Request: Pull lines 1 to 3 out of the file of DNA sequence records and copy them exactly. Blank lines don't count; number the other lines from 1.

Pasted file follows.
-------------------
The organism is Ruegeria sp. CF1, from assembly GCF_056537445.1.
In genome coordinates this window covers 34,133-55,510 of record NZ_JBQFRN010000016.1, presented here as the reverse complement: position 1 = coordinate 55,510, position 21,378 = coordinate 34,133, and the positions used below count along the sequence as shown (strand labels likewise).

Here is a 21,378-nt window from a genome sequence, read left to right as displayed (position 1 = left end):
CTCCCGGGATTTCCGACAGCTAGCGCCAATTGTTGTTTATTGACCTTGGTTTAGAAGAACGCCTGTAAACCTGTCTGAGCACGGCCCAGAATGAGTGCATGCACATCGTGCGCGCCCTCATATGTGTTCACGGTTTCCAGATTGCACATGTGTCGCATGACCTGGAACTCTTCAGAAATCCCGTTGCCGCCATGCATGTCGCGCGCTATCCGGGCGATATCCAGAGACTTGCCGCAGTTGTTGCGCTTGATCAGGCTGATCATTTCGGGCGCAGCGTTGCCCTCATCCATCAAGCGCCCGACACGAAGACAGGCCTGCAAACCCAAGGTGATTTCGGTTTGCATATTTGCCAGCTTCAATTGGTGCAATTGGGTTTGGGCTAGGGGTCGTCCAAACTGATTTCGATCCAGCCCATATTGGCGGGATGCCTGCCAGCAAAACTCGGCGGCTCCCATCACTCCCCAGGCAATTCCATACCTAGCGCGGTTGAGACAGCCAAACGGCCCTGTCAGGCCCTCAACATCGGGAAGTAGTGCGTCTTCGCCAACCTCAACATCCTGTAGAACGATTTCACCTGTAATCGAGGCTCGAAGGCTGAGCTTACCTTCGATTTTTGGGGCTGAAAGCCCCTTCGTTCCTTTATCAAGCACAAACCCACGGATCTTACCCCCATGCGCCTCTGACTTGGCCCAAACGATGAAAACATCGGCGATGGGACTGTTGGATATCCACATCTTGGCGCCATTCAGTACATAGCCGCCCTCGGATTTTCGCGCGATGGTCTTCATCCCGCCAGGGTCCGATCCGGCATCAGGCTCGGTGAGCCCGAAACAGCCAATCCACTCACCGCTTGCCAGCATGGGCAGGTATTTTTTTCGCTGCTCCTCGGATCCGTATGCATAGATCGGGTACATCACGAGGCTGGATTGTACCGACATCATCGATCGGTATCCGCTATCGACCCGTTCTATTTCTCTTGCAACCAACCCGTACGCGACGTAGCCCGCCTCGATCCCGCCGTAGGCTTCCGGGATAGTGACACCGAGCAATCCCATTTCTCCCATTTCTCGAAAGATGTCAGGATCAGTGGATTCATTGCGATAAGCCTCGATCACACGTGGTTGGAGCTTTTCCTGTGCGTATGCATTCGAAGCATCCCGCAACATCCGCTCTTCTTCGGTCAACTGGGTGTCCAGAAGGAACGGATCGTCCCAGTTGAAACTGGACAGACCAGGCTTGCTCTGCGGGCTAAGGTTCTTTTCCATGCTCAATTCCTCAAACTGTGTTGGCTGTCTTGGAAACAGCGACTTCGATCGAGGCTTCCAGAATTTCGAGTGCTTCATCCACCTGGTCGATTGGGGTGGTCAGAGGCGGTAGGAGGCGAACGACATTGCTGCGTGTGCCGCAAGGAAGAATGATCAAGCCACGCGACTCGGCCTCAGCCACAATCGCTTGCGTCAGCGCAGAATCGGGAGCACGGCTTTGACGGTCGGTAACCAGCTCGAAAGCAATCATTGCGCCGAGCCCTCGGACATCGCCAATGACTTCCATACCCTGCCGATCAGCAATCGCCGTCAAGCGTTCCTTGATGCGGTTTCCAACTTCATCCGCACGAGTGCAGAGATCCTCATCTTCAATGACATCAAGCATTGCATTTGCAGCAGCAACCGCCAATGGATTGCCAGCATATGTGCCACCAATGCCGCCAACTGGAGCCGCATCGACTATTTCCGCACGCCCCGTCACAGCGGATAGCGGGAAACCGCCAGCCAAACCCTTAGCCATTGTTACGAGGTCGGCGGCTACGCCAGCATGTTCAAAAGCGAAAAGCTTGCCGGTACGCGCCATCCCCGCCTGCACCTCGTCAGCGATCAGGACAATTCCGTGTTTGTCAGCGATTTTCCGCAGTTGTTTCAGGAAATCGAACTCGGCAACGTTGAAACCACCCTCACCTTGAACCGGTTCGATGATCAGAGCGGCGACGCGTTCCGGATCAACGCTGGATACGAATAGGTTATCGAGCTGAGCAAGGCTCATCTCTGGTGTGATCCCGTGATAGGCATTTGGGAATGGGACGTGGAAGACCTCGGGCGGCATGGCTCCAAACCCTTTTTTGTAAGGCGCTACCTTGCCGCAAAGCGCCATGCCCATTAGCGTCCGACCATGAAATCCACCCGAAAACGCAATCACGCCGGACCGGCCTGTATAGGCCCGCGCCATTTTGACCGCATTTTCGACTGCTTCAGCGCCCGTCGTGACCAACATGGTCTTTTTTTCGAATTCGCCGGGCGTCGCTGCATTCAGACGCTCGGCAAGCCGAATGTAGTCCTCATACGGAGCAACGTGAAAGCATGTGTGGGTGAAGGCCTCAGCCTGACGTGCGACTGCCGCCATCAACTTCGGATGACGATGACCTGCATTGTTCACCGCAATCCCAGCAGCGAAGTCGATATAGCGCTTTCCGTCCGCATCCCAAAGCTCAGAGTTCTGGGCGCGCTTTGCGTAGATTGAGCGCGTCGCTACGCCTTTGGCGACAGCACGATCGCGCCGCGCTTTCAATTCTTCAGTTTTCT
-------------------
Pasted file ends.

The organism is Ruegeria sp. CF1, from assembly GCF_056537445.1.
In genome coordinates this window covers 34,133-55,510 of record NZ_JBQFRN010000016.1, presented here as the reverse complement: position 1 = coordinate 55,510, position 21,378 = coordinate 34,133, and the positions used below count along the sequence as shown (strand labels likewise).

Here is a 21,378-nt window from a genome sequence, read left to right as displayed (position 1 = left end):